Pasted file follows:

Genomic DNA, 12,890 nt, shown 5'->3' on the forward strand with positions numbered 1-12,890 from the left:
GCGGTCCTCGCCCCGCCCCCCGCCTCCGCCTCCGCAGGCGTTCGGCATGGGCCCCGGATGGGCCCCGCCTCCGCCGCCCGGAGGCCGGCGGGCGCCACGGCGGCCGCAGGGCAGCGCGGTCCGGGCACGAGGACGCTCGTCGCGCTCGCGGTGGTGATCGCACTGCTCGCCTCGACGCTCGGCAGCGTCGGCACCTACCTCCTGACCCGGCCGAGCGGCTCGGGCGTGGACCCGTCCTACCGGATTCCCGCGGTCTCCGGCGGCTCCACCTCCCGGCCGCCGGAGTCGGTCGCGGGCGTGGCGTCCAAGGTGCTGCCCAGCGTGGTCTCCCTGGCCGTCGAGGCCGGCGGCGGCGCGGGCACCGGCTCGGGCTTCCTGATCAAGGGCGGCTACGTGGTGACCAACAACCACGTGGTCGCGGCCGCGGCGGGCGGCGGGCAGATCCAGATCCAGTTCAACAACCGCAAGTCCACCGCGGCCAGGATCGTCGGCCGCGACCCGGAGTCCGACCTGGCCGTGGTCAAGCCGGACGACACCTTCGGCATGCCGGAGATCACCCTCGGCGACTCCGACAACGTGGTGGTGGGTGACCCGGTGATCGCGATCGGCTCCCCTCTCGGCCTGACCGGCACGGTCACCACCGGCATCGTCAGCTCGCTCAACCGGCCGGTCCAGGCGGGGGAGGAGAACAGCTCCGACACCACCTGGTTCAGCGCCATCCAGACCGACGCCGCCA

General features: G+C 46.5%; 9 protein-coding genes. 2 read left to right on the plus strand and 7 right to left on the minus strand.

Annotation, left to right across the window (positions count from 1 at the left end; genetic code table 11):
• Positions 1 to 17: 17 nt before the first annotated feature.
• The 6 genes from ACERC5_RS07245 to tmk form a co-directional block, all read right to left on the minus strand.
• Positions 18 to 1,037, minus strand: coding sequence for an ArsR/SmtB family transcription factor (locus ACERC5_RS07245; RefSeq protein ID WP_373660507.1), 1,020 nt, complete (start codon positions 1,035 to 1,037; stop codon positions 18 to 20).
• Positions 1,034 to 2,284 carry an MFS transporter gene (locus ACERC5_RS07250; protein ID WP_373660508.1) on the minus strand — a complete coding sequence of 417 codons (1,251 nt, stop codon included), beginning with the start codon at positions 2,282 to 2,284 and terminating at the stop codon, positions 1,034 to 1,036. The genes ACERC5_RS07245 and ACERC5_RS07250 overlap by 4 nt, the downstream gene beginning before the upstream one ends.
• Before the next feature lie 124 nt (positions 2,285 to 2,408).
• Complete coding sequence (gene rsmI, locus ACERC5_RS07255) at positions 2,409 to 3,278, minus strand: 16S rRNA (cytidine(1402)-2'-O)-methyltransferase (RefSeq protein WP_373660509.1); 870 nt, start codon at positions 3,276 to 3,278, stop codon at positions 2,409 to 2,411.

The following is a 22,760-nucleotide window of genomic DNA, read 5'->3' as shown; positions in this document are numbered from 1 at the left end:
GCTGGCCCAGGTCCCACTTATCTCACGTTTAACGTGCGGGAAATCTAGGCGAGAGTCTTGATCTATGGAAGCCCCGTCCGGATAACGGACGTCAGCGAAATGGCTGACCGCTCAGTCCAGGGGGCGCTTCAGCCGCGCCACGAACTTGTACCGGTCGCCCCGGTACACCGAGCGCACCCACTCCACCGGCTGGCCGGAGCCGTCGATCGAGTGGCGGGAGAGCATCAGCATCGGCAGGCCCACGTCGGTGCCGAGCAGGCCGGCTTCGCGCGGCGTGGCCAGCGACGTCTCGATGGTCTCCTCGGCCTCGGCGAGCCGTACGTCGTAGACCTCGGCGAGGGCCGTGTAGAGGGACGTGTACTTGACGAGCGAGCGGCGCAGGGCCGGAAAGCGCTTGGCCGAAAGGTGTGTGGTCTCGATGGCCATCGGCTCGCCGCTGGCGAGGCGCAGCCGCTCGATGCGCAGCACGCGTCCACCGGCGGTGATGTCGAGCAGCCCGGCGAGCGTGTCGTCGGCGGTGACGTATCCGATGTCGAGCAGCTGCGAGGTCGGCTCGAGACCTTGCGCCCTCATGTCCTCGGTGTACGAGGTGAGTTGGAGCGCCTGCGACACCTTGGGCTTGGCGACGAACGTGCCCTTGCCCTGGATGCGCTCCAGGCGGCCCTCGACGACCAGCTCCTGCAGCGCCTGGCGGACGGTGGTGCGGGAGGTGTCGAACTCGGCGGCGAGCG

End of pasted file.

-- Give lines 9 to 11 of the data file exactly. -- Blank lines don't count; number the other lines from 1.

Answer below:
• Before the next feature lie 124 nt (positions 2,285 to 2,408).
• Complete coding sequence (gene rsmI, locus ACERC5_RS07255) at positions 2,409 to 3,278, minus strand: 16S rRNA (cytidine(1402)-2'-O)-methyltransferase (RefSeq protein WP_373660509.1); 870 nt, start codon at positions 3,276 to 3,278, stop codon at positions 2,409 to 2,411.

The following is a 22,760-nucleotide window of genomic DNA, read 5'->3' as shown; positions in this document are numbered from 1 at the left end: